by Lisa Bullard
Every year, thousands of bikers road trip to Sturgis (South Dakota) to celebrate their shared passion for motorcycles. For some of them, attendance is an eagerly anticipated annual tradition that holds the same power found in spiritual rituals.
One year my friend and I were caught unawares in the middle of the experience. We had traveled to South Dakota without knowing about the pilgrimage of believers, but as we came closer to our destination, the growing number of bikers, thick as plagues of locusts at gas stations, forced us to piece together the clues. It turned into one of the most illuminating of our many road trips together. After all, it’s not every day that outsiders such as us are allowed a glimpse into secret ceremonial rites involving fur-covered bras and leather chaps.
And we had good reason to know we had nothing to fear from the bikers, however oddly they were adorned: “Most of them are dentists in real life,” the local newspaper assured us.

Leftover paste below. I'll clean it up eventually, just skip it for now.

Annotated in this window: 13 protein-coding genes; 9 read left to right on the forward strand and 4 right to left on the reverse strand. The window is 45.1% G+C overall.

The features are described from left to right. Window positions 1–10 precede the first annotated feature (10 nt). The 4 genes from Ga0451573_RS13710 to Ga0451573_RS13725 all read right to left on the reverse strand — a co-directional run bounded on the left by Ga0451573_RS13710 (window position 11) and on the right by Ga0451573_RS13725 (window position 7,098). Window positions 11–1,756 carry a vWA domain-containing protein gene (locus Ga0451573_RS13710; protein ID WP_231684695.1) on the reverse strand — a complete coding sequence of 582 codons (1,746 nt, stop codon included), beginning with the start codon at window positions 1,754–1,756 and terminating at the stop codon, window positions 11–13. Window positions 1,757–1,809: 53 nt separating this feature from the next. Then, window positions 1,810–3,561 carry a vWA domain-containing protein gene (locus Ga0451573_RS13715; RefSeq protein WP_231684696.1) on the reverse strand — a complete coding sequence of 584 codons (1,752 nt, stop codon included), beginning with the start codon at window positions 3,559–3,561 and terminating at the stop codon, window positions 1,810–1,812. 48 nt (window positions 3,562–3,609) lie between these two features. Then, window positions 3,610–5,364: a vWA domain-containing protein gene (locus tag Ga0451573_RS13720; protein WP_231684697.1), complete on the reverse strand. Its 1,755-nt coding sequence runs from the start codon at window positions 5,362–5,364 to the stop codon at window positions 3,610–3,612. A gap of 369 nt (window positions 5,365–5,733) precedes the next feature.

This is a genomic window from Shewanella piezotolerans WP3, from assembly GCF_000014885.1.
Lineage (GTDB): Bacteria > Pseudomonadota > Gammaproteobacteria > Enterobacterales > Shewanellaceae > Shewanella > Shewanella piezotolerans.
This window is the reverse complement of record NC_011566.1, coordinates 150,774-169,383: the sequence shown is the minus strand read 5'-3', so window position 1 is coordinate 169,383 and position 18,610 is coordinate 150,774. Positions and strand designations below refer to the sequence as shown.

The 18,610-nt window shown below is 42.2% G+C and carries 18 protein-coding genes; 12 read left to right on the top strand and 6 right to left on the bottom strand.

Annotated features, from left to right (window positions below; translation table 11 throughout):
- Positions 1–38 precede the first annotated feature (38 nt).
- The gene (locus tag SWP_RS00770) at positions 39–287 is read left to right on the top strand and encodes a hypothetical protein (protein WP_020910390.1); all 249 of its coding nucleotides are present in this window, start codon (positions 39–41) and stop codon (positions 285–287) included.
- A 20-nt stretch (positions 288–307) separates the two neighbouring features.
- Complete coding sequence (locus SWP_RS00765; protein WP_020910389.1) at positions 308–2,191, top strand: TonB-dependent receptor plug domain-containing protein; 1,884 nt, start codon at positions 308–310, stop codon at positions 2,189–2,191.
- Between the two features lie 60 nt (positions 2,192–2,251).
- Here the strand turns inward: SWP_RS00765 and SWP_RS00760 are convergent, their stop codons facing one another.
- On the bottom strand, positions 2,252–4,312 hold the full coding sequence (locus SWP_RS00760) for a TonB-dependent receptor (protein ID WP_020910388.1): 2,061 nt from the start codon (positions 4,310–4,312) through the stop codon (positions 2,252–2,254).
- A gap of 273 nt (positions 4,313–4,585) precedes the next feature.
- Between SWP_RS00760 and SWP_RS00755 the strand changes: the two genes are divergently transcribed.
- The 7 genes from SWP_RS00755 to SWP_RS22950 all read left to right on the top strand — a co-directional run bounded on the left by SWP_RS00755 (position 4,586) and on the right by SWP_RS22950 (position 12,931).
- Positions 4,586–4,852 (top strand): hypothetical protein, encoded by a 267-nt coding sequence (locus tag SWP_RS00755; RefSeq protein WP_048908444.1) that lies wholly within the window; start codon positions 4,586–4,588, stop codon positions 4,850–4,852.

Apparently even dentists love an excuse to leave the regular world behind and celebrate with their own kind. So I draw on that fact for one of my more reliable creative writing prompts—one that works even on those deadly just- before-vacation or just-back-from-break days when students are completely distracted.
Namely, I ask students to invent their own holiday. I ask them to write about the reason their holiday exists and the special traditions that surround it. When is their holiday? What foods are eaten? What costumes are worn? What rituals take place? Are gifts exchanged? Are there ﬁgures such as Santa Claus that play a prominent role?
Hopefully you’ll ﬁnd, as I have, that students really enjoy channeling their pre- or post-holiday energy into creating their own imagined visions for “the best celebration ever.”